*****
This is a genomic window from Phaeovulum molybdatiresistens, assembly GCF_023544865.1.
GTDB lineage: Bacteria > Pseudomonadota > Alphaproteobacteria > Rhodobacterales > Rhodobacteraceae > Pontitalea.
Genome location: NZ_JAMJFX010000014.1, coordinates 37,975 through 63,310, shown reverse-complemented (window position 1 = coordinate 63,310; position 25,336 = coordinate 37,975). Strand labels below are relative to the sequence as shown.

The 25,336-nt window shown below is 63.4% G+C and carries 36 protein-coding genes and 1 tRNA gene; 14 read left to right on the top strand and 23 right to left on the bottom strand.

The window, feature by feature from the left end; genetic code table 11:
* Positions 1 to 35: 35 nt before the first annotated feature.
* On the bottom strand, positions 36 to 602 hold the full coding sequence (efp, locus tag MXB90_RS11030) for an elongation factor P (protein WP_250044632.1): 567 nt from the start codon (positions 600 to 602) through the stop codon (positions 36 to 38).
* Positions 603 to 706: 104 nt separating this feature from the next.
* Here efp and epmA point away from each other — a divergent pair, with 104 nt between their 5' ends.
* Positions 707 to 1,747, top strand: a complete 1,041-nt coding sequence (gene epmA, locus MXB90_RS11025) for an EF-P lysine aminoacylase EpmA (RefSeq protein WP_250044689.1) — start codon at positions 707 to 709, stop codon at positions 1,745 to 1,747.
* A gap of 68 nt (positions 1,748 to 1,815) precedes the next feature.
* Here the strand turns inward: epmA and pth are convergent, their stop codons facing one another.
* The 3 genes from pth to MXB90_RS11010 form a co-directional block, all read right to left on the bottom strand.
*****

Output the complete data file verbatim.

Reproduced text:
This is a genomic window from Phaeovulum molybdatiresistens, assembly GCF_023544865.1.
GTDB lineage: Bacteria > Pseudomonadota > Alphaproteobacteria > Rhodobacterales > Rhodobacteraceae > Pontitalea.
Genome location: NZ_JAMJFX010000014.1, coordinates 37,975 through 63,310, shown reverse-complemented (window position 1 = coordinate 63,310; position 25,336 = coordinate 37,975). Strand labels below are relative to the sequence as shown.

The 25,336-nt window shown below is 63.4% G+C and carries 36 protein-coding genes and 1 tRNA gene; 14 read left to right on the top strand and 23 right to left on the bottom strand.

The window, feature by feature from the left end; genetic code table 11:
* Positions 1 to 35: 35 nt before the first annotated feature.
* On the bottom strand, positions 36 to 602 hold the full coding sequence (efp, locus tag MXB90_RS11030) for an elongation factor P (protein WP_250044632.1): 567 nt from the start codon (positions 600 to 602) through the stop codon (positions 36 to 38).
* Positions 603 to 706: 104 nt separating this feature from the next.
* Here efp and epmA point away from each other — a divergent pair, with 104 nt between their 5' ends.
* Positions 707 to 1,747, top strand: a complete 1,041-nt coding sequence (gene epmA, locus MXB90_RS11025) for an EF-P lysine aminoacylase EpmA (RefSeq protein WP_250044689.1) — start codon at positions 707 to 709, stop codon at positions 1,745 to 1,747.
* A gap of 68 nt (positions 1,748 to 1,815) precedes the next feature.
* Here the strand turns inward: epmA and pth are convergent, their stop codons facing one another.
* The 3 genes from pth to MXB90_RS11010 form a co-directional block, all read right to left on the bottom strand.